How to Ice Tie Dye: Easy Tutorial for Ice Dyeing FabricDye powders and ice melt into kaleidoscopic patterns
Nature is the best abstract artist, and a fabric dyeing method that makes the most of the natural movements of melting ice delivers intense and unique results. Ice dyeing uses ice to infuse fabric with color; as the ice melts, it liquifies the dyes and carries them into the fabric.
The effect bears only a passing resemblance to tie-dye. The color distribution is much more varied. Ice-dyed fabric exhibits beautifully intricate, random crystalline patterning. Best of all, ice dyeing takes little effort, uses minimal water, and sets without heat.
Ice dyeing opens up a world of color experimentation. Most dye colors are blended from two or more base hues; color blends separate into their component parts during ice dyeing. They are carried into the fabric in varying degrees and directions depending on the amount of dye and ice used and the way the fabric is folded or twisted.
You can ice-dye silk or cellulose-based fabrics (cotton, linen, hemp, or rayon) using fiber-reactive dye powders in pure hues or blended colors. Have fun playing with an easy dye method that always gives surprising results.
- Dust mask
- Fiber-reactive dye powders (DharmaTrading.com, ProChemicalAndDye.com)
- Fabric or dyeable item in cotton, linen, rayon, or silk
- 8 pounds to 10 pounds cubed or crushed ice
- Mesh kitchen sifter or strainer
- Rubber or latex gloves
- Plastic tub or bin (shoe-box size is sufficient for a 2-yard cut of lightweight fabric)
- 1⁄2-inch-wide plastic fencing or plastic coated wire shelf insert (kitchen organizer type) large enough to fit inside the tub
- Plastic spoon, scoop, or other tool
- Soda ash (DharmaTrading.com, ProChemicalAndDye.com)
- Synthrapol or Dharma Professional Textile Detergent (DharmaTrading.com, ProChemicalAndDye.com)
Prepare the fabric
First, scour the fabric to remove manufacturing residues that may inhibit dye absorption. Then, prepare it to receive the dyes by treating it with a soda-ash solution. Wear rubber dishwashing gloves to protect your hands during these steps.
1. Scour the fabric.
For a washing machine load, use 1/8 cup of Synthrapol or Dharma Professional Textile Detergent and 1/4 cup of soda ash in hot water. Run for the entire wash cycle.
2. Soak the scoured fabric in a solution of warm water and soda ash.
Use a heaping 1/2 cup of soda ash per gallon of water. Let the fabric soak for at least one-half hour. Keep the soda-ash solution covered; it is mildly caustic and harmful to pets if swallowed. Save the solution in a covered paint bucket or other container for future use.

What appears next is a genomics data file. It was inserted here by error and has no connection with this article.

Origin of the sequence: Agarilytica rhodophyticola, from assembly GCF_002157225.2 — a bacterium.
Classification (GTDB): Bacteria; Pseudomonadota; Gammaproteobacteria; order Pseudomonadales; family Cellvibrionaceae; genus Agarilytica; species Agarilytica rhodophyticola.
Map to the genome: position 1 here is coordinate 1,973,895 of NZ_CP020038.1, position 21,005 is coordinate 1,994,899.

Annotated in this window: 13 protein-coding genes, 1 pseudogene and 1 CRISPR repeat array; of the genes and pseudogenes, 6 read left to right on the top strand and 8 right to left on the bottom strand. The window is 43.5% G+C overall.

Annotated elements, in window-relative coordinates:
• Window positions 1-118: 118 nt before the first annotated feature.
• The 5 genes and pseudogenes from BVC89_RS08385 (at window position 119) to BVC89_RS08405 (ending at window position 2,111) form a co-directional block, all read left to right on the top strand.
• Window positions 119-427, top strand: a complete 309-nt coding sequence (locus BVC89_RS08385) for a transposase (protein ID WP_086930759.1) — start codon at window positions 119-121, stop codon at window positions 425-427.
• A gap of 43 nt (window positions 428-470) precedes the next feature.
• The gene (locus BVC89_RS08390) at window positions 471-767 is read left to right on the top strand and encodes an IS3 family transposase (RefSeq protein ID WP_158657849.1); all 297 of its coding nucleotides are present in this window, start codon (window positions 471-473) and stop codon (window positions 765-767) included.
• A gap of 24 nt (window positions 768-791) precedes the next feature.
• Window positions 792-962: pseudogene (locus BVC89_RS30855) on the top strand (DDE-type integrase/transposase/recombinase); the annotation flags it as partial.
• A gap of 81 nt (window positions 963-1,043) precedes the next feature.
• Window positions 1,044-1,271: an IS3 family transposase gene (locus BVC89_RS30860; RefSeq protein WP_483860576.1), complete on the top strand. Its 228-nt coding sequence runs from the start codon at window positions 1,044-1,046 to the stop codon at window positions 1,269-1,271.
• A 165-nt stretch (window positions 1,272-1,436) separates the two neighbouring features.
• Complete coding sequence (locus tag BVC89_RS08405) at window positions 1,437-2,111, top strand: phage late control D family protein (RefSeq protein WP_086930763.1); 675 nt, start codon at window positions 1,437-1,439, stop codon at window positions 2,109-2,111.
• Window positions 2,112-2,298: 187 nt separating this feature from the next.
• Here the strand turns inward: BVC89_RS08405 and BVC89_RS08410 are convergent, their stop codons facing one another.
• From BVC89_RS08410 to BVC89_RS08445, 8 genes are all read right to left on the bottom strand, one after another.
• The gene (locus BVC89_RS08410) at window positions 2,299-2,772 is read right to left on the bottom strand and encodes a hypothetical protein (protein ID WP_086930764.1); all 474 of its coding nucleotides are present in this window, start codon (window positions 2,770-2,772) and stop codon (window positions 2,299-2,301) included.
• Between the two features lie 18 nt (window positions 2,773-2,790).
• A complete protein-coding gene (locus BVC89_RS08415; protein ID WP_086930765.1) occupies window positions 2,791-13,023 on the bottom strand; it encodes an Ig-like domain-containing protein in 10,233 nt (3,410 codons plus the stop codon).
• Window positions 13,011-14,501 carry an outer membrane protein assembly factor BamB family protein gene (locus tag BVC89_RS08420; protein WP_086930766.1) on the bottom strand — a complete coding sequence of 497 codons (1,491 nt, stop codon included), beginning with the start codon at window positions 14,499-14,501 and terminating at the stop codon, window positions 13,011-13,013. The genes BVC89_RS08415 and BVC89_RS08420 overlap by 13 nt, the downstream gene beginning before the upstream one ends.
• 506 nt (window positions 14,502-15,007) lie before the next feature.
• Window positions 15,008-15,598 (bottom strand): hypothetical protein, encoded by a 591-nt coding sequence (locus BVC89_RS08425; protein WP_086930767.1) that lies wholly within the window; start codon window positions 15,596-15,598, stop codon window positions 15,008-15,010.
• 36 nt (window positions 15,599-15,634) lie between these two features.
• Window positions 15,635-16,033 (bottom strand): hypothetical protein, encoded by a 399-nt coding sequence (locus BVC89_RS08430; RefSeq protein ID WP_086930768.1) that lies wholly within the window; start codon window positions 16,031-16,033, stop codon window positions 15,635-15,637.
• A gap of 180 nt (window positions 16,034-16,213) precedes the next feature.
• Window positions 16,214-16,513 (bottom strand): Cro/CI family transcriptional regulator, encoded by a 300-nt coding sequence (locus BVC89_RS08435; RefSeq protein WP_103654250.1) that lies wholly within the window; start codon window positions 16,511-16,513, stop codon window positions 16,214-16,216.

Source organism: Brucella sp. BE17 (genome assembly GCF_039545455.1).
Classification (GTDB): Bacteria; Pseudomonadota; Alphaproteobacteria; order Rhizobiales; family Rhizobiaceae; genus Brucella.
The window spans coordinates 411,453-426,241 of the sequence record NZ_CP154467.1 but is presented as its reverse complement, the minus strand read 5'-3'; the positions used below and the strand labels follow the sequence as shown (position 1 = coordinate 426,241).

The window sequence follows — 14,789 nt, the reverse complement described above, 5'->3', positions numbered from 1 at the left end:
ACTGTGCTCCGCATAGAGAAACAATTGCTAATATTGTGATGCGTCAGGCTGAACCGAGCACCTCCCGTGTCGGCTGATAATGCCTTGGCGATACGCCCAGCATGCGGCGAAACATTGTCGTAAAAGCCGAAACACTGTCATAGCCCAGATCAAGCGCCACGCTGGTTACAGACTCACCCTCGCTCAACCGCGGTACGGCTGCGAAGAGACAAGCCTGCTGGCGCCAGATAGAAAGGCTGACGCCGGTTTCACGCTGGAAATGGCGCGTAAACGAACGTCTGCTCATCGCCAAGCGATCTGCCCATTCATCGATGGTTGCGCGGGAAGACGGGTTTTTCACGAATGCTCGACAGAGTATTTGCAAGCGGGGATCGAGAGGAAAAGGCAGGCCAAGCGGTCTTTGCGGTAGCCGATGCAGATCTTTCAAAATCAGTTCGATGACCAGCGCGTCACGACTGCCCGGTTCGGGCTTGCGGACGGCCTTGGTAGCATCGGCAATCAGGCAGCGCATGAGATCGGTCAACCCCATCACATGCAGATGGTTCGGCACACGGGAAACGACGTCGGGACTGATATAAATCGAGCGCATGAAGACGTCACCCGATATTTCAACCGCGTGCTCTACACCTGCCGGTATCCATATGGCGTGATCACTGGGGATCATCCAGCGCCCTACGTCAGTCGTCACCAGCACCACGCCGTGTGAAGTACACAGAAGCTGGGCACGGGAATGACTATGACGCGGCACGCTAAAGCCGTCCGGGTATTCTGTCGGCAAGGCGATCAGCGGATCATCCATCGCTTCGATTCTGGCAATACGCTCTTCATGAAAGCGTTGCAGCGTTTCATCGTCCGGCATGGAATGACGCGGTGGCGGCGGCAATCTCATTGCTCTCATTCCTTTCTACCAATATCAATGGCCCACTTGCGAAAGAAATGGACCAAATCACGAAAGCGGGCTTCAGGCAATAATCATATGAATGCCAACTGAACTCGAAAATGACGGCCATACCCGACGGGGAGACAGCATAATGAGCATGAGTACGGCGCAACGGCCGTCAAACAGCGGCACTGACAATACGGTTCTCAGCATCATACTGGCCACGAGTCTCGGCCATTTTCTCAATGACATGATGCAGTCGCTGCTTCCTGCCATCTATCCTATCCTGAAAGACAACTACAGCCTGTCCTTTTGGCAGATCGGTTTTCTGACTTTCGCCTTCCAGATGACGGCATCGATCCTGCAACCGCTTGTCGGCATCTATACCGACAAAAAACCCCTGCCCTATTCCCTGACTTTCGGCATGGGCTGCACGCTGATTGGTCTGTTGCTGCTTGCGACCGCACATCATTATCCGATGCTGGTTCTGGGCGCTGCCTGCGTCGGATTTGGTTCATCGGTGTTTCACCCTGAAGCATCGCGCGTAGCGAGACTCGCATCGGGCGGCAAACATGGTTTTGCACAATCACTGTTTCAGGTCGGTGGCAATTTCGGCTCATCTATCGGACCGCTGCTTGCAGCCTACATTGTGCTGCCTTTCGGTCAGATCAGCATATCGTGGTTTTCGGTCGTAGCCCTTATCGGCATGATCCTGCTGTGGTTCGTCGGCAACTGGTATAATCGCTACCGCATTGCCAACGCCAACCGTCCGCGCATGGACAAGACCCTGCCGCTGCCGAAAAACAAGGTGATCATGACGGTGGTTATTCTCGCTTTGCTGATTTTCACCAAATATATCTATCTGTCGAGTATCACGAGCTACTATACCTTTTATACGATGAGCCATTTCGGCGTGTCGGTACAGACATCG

3. Wring out the fabric until it is damp.
No water should run from the fabric. If you intend to hand-dye a lot of fabric, we suggest investing in a manual crank wringer; it has saved us hours and many sore muscles.
Dye with ice
Use pure-hue or blended-color dye powders. We suggest using two to three different blended dye powders to achieve the most varied results. Wear gloves to protect your skin and a dust mask to prevent inhaling any airborne powder. Place a piece of 1⁄2-inch plastic fencing cut to size, or a plastic-coated wire shelf insert into the bottom of the plastic bin to elevate the fabric above the melt water.
1. Manipulate the damp fabric.
Crumple, pleat, fold, squish, tie, or roll the fabric until it fits into the bin. Lay the fabric atop the shelf insert at the bin’s bottom.
2. Cover the fabric with ice; don’t skimp.
No fabric should be visible through the ice. Use cubed or crushed ice; each gives a different result.
3. Apply dye powders to the ice.
Use a small strainer and a spoon or cake spatula to apply the dye powders. Hold the strainer over the ice, and scoop a spoonful of dye powder into the strainer. Tap the strainer’s edge with the spoon or spatula to sprinkle the dye onto the ice. If you are using three colors, you will probably use at least 3 teaspoons of dye. It’s better to add too much dye powder than too little for complete coverage and saturation.
4. Allow the ice to melt.
Let the fabric sit until the ice is completely melted. This can take 12 hours or more. To speed up the process, place the bin of fabric and ice outside in the sun on a hot day or inside next to a heater if it is cold.
5. Remove the fabric from the bin.
Put on gloves, wring out the fabric, and then rinse it. Start with cold water, and gradually increase the temperature until the water is warm. Rinse the fabric two or three times, or until the rinse water runs almost clear; it will not be perfectly clear. Dump the excess dye water into a sink; it is slightly alkaline and won’t upset most septic systems.
6. Wash fabric three times in the washing machine.
Make sure it has room to move. Wash twice with Synthrapol or Dharma Professional Textile Detergent; use warm water for the first wash and hot water for the second wash. For the third wash, use only fabric softener—no detergent. Machine-dry the fabric and iron it. This is when you’ll see the final patterns in all their random beauty and true colors. Make notes for next time.
To see the authors’ suggested color combinations, Try These Color Combinations for Ice Dyeing.